NAACP members, others protest Dominion Energy's involvement in state conference

George Copeland Jr. | 11/8/2019, 6 a.m.
“NAACP, we find ourselves in a mess right now.” Those words, delivered last Saturday by the Rev. Nelson B. Rivers …

“NAACP, we find ourselves in a mess right now.”

Those words, delivered last Saturday by the Rev. Nelson B. Rivers III, vice president of religious affairs and external relations with the National Action Network, were referring to the climate of bigotry, hate and fear in the world at large. But they easily could have applied to the internal and external troubles the civil rights organization has faced during the past year.

Addressing a luncheon audience of about 200 people at the Virginia State Conference NAACP’s 84th State Convention, Rev. Rivers was adamant that the NAACP would stand strong in the face of threats from “fake racists with orange hair,” saying that the challenges ahead “ain’t nothing new” for the storied organization.

But while hateful politicians may be old hat for the NAACP, the turmoil that’s recently surrounded the Virginia NAACP is a new phenomenon.

On the eve of the state convention, protesters called out the organization for bringing on Dominion Energy as an event sponsor and co-host of a reception and panel discussion on 400 years of African-American history.

Standing between the gates of Virginia Union University and the state NAACP headquarters on West Graham Road in North Side, 18 protesters demanded the organization either cancel the history program or remove Dominion Energy as co-sponsor.

Their protest was timed as members of the state NAACP Executive Committee arrived Oct. 31 in Richmond for a pre-conference meeting.

Among those protesting were members of the Virginia Pipeline Resisters, the Virginia Environmental Justice Collaborative and five NAACP members, three of whom are life members of the civil rights organization.

The source of their anger: Dominion Energy is continuing its plans for a natural gas compressor that could potentially pollute the historic black community of Union Hill in Buckingham County. The community was founded after the end of the Civil War by emancipated African-Americans.

The compressor is a key part of the construction of the Atlantic Coast Pipeline that will run through Virginia, North Carolina and West Virginia.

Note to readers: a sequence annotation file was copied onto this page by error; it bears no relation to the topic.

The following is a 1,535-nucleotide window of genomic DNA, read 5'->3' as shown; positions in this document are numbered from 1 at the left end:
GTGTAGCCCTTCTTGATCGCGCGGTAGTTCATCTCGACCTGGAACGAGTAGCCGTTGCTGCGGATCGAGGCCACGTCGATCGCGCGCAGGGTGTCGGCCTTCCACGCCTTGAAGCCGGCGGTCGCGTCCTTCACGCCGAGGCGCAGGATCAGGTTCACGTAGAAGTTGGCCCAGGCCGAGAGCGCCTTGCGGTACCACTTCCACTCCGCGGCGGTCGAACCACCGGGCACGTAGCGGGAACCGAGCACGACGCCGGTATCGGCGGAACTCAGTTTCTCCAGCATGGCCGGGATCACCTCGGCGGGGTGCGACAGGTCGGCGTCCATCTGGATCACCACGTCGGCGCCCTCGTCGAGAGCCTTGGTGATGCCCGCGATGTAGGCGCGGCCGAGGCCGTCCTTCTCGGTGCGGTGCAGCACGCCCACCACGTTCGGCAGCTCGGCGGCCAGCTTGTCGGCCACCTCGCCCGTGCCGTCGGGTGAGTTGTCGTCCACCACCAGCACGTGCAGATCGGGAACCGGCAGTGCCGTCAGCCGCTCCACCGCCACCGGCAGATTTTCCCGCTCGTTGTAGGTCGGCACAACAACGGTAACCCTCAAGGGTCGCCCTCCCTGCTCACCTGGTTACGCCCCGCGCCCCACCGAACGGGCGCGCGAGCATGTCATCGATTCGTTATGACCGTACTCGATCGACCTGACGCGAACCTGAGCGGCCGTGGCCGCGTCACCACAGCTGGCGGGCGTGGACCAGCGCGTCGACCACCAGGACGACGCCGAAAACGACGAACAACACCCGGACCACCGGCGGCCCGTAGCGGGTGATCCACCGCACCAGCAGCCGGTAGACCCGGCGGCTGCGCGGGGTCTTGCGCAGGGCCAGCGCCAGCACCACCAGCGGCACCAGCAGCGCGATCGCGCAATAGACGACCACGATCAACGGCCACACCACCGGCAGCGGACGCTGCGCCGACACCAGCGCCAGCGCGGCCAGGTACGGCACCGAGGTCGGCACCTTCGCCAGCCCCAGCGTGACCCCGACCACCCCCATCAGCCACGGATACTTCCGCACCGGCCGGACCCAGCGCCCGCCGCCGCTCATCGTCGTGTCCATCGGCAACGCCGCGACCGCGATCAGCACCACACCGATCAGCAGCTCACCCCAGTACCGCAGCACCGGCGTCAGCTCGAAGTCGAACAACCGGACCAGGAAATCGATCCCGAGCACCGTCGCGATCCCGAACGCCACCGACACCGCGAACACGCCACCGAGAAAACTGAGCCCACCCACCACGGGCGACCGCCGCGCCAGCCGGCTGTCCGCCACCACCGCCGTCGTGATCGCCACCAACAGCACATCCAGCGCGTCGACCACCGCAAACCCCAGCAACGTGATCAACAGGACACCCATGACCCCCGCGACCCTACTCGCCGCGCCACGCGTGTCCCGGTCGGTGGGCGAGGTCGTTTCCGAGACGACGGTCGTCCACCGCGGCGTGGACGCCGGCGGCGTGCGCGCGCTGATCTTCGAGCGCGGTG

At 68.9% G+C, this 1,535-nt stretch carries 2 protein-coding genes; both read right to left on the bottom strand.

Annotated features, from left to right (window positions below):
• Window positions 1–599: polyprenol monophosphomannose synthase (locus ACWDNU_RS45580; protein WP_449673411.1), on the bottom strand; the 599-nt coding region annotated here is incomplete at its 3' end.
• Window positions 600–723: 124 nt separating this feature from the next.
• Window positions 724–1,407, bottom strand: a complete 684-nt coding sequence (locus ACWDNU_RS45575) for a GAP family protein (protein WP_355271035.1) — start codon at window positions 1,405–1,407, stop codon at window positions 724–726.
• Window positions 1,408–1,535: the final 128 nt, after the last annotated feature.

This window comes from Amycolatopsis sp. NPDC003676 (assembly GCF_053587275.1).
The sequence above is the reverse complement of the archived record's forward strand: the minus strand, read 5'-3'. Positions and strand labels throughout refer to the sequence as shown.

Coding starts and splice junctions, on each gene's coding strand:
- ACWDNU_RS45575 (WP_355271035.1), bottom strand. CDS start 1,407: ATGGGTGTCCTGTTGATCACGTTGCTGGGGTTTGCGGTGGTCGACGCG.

While the state NAACP is one of several organizations challenging Dominion Energy’s plan in a federal lawsuit, the announcement of Dominion Energy’s involvement in the convention struck a sour note, made worse by the company’s $50,000 donation to the convention, twice the amount the company has donated in previous years.

Richard W. Walker, a protest organizer and eighth-generation Union Hill landowner, called on the state NAACP to “deny Dominion as a co-sponsor, to take their name off the marquee, to take their name off the flier, to take their name out of the newspaper — because that’s what Dominion wants,” Mr. Walker said. “They want to be recognized that they supported the commemoration of 400 years of slavery. But in real time, they’re still keeping us enslaved.”

The state NAACP’s relationship with Dominion Energy has dogged the state organization recently, with members critical of the actions of high-ranking officers, including former state president, the Rev. Kevin Chandler, seemingly backing the energy giant in the face of the federal lawsuit.

Members noted their concerns in a letter to the national NAACP in February, petitioning them to intervene.

In April, Gloria Sweet-Love of Tennessee was appointed as administrator for the Virginia NAACP by national officials. In August, Rev. Chandler was dismissed from his position, along with Political Action Committee Chairman Jesse Frierson and Treasurer James

P. Boyd. Robert N. Barnette Jr., president of the Hanover County Branch NAACP, was made interim state president. He was elected last weekend by delegates to a two-year term in the top state leadership role.

While Rev. Rivers, president of the Chesapeake Branch NAACP, never addressed the controversy directly in his keynote address last Saturday, it was clear that parts of his speech were aimed at dousing the heat the NAACP had attracted.

At one point, he admonished members for spending “too much time on minutiae, too much on internal drama.”

While protest organizers initially announced a second protest at the convention hotel later on Oct. 31, those plans were dropped after Mr. Walker was contacted by the Richmond and Henrico police departments on Oct. 30, detailing restrictions on how and where they could operate. A Richmond Police officer was present during the protest outside the NAACP headquarters.

“Our message is for Dominion,” said protesterAndrea Miller, a member of the Caroline County Branch NAACP and executive director of People Demanding Action.“Stop trying to pretend ... that what you are doing is OK with the NAACP. We are here to say it is not OK.

“Do not make it a point of saying the NAACP supports your fossil foolery in Virginia,” she continued. “We don’t.”